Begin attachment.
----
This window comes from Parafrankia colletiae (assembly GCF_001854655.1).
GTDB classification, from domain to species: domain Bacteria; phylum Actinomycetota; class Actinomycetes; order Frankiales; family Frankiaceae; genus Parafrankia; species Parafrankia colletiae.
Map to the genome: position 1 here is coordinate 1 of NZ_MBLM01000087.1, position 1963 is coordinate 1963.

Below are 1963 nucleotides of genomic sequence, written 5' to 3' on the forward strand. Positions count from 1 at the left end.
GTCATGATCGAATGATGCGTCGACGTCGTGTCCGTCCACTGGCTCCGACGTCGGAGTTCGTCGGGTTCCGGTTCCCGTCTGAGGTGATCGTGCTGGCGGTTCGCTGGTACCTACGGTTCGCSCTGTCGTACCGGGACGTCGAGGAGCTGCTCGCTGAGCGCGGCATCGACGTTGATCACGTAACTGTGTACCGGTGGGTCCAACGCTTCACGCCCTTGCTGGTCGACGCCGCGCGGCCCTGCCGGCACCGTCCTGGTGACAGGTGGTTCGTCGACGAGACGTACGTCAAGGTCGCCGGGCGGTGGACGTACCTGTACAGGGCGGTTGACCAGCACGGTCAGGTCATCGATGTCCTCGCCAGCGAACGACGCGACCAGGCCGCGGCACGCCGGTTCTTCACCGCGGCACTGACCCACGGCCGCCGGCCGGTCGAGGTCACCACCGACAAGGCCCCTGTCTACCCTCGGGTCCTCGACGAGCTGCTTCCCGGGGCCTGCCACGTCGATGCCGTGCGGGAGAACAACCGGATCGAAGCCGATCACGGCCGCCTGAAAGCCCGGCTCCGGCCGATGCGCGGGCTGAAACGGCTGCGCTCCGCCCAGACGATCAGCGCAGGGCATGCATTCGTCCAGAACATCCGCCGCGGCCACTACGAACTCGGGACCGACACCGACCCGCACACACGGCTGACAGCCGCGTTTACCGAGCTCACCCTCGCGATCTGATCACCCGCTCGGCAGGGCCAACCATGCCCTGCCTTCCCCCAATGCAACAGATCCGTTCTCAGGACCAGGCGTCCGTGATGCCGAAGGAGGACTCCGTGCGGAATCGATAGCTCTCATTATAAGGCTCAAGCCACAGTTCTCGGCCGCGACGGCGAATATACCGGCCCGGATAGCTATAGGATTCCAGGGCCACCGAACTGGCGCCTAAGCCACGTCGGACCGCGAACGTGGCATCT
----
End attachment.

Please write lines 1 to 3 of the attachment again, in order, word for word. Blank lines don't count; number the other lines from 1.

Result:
This window comes from Parafrankia colletiae (assembly GCF_001854655.1).
GTDB classification, from domain to species: domain Bacteria; phylum Actinomycetota; class Actinomycetes; order Frankiales; family Frankiaceae; genus Parafrankia; species Parafrankia colletiae.
Map to the genome: position 1 here is coordinate 1 of NZ_MBLM01000087.1, position 1963 is coordinate 1963.